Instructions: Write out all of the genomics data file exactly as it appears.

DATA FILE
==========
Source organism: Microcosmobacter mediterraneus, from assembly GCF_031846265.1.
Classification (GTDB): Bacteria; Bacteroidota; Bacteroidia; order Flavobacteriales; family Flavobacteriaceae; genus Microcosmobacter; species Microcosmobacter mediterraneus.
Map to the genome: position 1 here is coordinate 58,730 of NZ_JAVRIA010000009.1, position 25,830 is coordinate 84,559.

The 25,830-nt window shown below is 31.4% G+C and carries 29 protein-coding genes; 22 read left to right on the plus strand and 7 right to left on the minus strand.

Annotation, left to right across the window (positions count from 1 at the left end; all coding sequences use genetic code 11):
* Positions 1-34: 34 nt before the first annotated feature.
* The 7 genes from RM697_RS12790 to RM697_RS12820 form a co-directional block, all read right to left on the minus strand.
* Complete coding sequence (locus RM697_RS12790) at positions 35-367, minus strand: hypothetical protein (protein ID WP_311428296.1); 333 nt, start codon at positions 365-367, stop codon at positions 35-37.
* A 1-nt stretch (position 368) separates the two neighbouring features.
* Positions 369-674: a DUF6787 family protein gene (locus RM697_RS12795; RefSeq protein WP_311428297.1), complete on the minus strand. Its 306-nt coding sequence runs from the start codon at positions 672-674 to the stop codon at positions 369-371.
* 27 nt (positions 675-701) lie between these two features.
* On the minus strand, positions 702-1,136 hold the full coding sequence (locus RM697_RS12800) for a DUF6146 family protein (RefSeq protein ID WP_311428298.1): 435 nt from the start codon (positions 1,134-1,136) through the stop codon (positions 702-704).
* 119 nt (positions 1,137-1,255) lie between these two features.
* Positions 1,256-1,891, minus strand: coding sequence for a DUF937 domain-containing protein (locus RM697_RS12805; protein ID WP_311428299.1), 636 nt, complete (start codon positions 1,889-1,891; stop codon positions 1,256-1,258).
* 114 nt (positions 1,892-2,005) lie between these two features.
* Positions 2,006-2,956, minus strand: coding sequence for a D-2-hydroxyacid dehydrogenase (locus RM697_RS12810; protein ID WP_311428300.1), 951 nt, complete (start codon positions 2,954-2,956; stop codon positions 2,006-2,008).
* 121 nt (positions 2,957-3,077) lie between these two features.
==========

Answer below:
Source organism: Microcosmobacter mediterraneus, from assembly GCF_031846265.1.
Classification (GTDB): Bacteria; Bacteroidota; Bacteroidia; order Flavobacteriales; family Flavobacteriaceae; genus Microcosmobacter; species Microcosmobacter mediterraneus.
Map to the genome: position 1 here is coordinate 58,730 of NZ_JAVRIA010000009.1, position 25,830 is coordinate 84,559.

The 25,830-nt window shown below is 31.4% G+C and carries 29 protein-coding genes; 22 read left to right on the plus strand and 7 right to left on the minus strand.

Annotation, left to right across the window (positions count from 1 at the left end; all coding sequences use genetic code 11):
* Positions 1-34: 34 nt before the first annotated feature.
* The 7 genes from RM697_RS12790 to RM697_RS12820 form a co-directional block, all read right to left on the minus strand.
* Complete coding sequence (locus RM697_RS12790) at positions 35-367, minus strand: hypothetical protein (protein ID WP_311428296.1); 333 nt, start codon at positions 365-367, stop codon at positions 35-37.
* A 1-nt stretch (position 368) separates the two neighbouring features.
* Positions 369-674: a DUF6787 family protein gene (locus RM697_RS12795; RefSeq protein WP_311428297.1), complete on the minus strand. Its 306-nt coding sequence runs from the start codon at positions 672-674 to the stop codon at positions 369-371.
* 27 nt (positions 675-701) lie between these two features.
* On the minus strand, positions 702-1,136 hold the full coding sequence (locus RM697_RS12800) for a DUF6146 family protein (RefSeq protein ID WP_311428298.1): 435 nt from the start codon (positions 1,134-1,136) through the stop codon (positions 702-704).
* 119 nt (positions 1,137-1,255) lie between these two features.
* Positions 1,256-1,891, minus strand: coding sequence for a DUF937 domain-containing protein (locus RM697_RS12805; protein ID WP_311428299.1), 636 nt, complete (start codon positions 1,889-1,891; stop codon positions 1,256-1,258).
* 114 nt (positions 1,892-2,005) lie between these two features.
* Positions 2,006-2,956, minus strand: coding sequence for a D-2-hydroxyacid dehydrogenase (locus RM697_RS12810; protein ID WP_311428300.1), 951 nt, complete (start codon positions 2,954-2,956; stop codon positions 2,006-2,008).
* 121 nt (positions 2,957-3,077) lie between these two features.